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Bring Your Own Device: The Risks and Benefits (Part II)

The ability to adapt and leverage technology to drive business imperatives and value throughout the entire value chain is critical. A sound BYOD strategy built around open IP based standards and technology is a key component to achieving this objective.

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You can read Part I here

Deciding on a BYOD Adoption Strategy

Different businesses will approach BYOD with different expectations across a spectrum of adoption scenarios. Every business needs a BYOD strategy, even if the intention is to deny all devices except IT approved and managed devices. Figure 2 shows a number of possible adoption scenarios into which most businesses fit.

Figure 2

Businesses within industries with high degrees of regulation, such as finance or secure government agencies, may need to take a restrictive approach with BYOD adoption to protect sensitive data. Devices may need to be tightly controlled and managed as in the traditional IT approach, which may still be valid in these instances.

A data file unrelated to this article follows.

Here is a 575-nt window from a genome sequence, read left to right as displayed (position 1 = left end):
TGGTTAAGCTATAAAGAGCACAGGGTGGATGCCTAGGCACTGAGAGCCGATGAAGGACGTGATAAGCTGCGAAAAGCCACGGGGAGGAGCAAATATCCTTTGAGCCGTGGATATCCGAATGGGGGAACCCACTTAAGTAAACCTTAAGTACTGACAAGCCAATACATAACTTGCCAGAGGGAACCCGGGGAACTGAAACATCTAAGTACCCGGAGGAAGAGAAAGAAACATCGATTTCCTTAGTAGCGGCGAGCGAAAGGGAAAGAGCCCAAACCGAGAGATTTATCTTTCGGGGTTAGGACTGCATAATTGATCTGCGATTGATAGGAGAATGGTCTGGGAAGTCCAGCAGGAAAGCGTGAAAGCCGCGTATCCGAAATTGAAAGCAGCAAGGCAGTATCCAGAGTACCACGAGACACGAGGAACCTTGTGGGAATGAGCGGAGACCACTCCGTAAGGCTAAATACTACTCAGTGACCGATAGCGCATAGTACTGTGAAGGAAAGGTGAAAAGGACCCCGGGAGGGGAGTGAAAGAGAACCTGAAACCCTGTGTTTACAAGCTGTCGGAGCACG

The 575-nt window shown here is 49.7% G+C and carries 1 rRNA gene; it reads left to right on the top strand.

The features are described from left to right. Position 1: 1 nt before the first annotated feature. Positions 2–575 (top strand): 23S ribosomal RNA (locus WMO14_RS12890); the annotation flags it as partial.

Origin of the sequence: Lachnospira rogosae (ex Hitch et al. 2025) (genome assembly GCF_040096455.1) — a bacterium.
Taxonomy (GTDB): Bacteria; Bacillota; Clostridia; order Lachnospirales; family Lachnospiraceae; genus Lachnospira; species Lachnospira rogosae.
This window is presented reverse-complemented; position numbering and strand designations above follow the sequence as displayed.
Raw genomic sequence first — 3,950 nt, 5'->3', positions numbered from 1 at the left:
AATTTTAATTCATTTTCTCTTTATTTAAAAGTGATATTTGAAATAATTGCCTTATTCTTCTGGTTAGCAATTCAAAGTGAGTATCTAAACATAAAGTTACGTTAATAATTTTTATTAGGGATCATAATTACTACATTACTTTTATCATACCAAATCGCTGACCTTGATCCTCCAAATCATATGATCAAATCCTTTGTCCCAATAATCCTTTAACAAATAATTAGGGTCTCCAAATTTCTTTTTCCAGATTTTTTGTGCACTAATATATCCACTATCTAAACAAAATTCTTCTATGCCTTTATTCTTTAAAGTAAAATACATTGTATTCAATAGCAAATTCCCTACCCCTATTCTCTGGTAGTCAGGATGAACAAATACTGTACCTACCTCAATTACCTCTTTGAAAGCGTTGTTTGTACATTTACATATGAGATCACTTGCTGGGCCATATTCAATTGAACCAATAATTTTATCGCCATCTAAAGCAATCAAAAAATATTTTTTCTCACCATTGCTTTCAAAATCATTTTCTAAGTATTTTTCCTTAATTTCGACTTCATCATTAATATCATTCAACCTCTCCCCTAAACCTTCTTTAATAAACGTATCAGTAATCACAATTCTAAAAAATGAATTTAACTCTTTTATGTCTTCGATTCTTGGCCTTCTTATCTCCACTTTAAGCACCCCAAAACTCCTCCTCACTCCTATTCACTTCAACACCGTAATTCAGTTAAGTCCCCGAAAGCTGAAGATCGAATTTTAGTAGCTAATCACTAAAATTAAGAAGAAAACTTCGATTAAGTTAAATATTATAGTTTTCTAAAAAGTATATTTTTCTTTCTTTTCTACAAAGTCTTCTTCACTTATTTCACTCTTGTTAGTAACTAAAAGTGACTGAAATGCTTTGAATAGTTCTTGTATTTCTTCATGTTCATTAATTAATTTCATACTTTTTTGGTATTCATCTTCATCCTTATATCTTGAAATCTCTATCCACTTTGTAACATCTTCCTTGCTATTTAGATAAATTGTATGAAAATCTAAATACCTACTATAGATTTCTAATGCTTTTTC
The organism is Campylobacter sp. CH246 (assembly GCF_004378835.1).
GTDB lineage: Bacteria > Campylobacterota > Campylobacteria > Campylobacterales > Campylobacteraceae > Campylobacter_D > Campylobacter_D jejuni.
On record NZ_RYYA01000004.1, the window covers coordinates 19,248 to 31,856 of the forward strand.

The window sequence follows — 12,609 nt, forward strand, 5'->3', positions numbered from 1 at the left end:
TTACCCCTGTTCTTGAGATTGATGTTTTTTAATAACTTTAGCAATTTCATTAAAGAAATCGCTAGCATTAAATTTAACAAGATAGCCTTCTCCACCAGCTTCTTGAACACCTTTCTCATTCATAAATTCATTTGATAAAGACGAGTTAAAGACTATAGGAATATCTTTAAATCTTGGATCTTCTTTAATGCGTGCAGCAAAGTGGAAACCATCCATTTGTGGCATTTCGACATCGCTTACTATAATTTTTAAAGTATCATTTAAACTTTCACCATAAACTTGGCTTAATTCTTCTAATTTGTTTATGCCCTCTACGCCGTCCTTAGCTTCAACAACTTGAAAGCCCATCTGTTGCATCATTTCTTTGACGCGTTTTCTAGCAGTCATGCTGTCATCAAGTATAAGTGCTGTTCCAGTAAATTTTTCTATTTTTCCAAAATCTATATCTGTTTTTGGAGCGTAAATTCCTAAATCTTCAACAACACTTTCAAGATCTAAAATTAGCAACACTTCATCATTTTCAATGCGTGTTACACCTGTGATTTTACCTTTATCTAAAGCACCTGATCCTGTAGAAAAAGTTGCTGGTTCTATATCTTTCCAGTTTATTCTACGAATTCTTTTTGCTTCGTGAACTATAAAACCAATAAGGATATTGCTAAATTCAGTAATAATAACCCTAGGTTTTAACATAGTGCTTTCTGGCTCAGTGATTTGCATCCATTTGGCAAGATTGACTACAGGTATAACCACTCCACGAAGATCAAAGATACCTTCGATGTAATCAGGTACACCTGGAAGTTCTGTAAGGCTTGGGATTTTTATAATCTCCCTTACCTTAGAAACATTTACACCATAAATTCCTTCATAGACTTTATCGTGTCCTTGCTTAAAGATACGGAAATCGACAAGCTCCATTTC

For many companies, adoption will range from allowing a broader set of devices with restrictive access to applications to embracing BYOD in full, encouraging broad adoption of many or all device types and deploying security measures to enable access to a broad set of enterprise applications and data. In the broadest sense, some companies will adopt a “mobile first” strategy, whereby their own internal applications development will be prioritized on tablets and smartphones, seeking competitive advantage by leveraging the broadest set of productivity tools and devices.

Understanding where your business will fit now and in the future along the adoption spectrum is useful to prepare for security policies, entitlement, and overall strategy for the BYOD initiative.

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